I guess the details of our trip aren't important to me. Anyway, here goes: In Calais (it that where I left us hanging?) we caught a train to Paris and found a nice little cheap hotel. We stayed there 4 or 5 days. I took a side trip to Chartes by myself to wash my socks, boil some potatoes, take out the garbage and clean the garbage can, meet an Australian couple at the youth hostel, and let's see, what else, - oh yah! - to see and experience the magnificent yet humble cathedral with wonderful stained glass. Alan visited the Arc de Triomphe, Eiffel Tower, Louvre, (I had seen them before). We went together to see a museum of holography. Alan had a
where was I? Oh yah. childhood neighbor friend who now lives in Paris with his French wife and two children. We sent out to dinner with them and 5 or 6 others to a Mexican restaurant. It was fun but expensive, noisy, smoky, and crowded. The following night we visited some friends of a friend of Alan's in Fresno. They lived in Paris not Fresno. It was a thoroughly enjoyable evening. We practiced our French, they practiced their English. They served an excellent meal which confirmed for me the great energy and concentration that the French give to their food. An anise flavored drink before dinner with mixed nuts and little cubes of wrapped cheeses of various kinds. Salad of very fresh endive and walnuts. The ubiquitous (see dictionary) baguette, pain, bread - long crusty French bread cut in 6 or 7 cm pieces. Wine which Alan brought as a gift. Mineral water - they don't drink much tap water. Delicious potatoes - our name for them would be scalloped potatoes. Salad and potatoes were separate courses. A plate of different cheeses which we passed around and cut a piece of our choice. All the while conversation with Pascal and her husband, Eric, who spoke amost no English. They had two children - I forget their names - 1 and 4 years old. Another friend had come, too. Genevieve with her 4 year old. The kids played and made all kinds of delightful noise and we talked and talked and tried and tried to speak and understand English and French sometimes spoken too fast. Then came dessert. Tarte aux pommes - apple tart - with 4 birthday candles on it. We sang. And champagne. Opened carefully. Toasts. Café au lait - coffee. And chocolates. Alan took pictures. We enjoyed the drawings that Eric had done hung on the wall. And a book of Henri Cartier Bresson photographs. My favorite photographer - and French. We stayed until 1:30, were driven into town a ways to catch a taxi.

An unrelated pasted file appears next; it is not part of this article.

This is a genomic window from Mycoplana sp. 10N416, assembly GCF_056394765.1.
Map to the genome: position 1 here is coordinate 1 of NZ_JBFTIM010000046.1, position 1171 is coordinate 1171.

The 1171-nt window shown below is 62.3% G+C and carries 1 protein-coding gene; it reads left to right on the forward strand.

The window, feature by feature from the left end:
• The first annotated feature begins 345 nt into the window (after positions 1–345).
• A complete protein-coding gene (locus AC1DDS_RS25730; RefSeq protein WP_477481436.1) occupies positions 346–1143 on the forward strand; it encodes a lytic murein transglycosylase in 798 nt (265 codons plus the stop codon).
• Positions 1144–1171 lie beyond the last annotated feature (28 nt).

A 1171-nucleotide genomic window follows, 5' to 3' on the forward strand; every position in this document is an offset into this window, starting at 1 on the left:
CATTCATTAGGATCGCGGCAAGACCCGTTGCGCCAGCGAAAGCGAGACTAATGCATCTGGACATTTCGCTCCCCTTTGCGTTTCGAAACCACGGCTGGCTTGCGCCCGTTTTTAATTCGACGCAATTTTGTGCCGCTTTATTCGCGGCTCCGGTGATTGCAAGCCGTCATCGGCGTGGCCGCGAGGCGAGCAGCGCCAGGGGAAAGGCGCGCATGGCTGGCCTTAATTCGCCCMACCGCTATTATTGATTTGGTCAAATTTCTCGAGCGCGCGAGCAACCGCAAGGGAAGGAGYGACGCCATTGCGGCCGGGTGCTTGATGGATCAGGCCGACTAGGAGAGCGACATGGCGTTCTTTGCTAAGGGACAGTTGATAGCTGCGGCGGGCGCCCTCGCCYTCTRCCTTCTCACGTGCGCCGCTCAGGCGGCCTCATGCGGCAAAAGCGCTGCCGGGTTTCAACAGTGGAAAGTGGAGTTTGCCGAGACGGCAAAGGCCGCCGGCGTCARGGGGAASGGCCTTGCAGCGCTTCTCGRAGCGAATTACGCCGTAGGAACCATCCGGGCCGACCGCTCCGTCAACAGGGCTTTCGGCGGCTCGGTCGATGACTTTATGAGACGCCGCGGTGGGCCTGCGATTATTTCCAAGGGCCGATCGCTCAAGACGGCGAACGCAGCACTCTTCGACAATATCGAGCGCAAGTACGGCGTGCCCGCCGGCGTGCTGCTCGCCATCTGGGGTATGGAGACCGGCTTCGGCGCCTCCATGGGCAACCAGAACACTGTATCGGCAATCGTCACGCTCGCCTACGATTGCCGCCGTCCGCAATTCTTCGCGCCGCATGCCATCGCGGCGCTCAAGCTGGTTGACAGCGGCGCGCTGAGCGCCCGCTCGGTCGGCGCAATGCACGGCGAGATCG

We left Paris for Lyon to get my money at American Express but it wasn't there but I met a nice young woman at the office from Oakland studying French there in Lyon and helping American Express for 3 weeks in promoting trips to the U.S. We split for the south of France - the famous French Riviera. To Nice where I began this letter. Topless beaches. Yes. Even in March. They were lovely. I include a postcard.
We drove to Toulon through Antibes (a fine Picasso museum), St. Tropez, and the French countryside - vineyards, sheep, farms. Oh - in Nice we took the train one evening to Monte Carlo in Monaco (~ 20 minutes away) had a meal in a fancy restaurant and gambled in the casino. I put 100 francs (~ $10) on red on roulette and won. Alan tried various things and lost about 60 francs. Back to Lyon (I'm getting more cryptic as I see the bottom of the page approach and I begin to run out of room - I don't want to begin another sheet of paper. I wouldn't have had to be quite so cryptic if I hadn't included this extended explanation) to get my money and see my friend and then on to Interlaken, Switzerland. Cold, time again for long underwear (Einar's!). Train to top of Jungfraujoch. WOW!
Stayed in Balmer's youth hostel in Interlaken. Crowded but fun. Were going to ski but it snowed. Now in Genève. Tomorrow catch an early train and travel all day to London where we get ready to fly to Fresno and Egypt. Will stay with some SERVAS hosts in Egypt and Israel. To Mexico on April 18. 2 months in Cuernavaca (see map). Yo quiero hablar español muy bien.
Hasta la vista,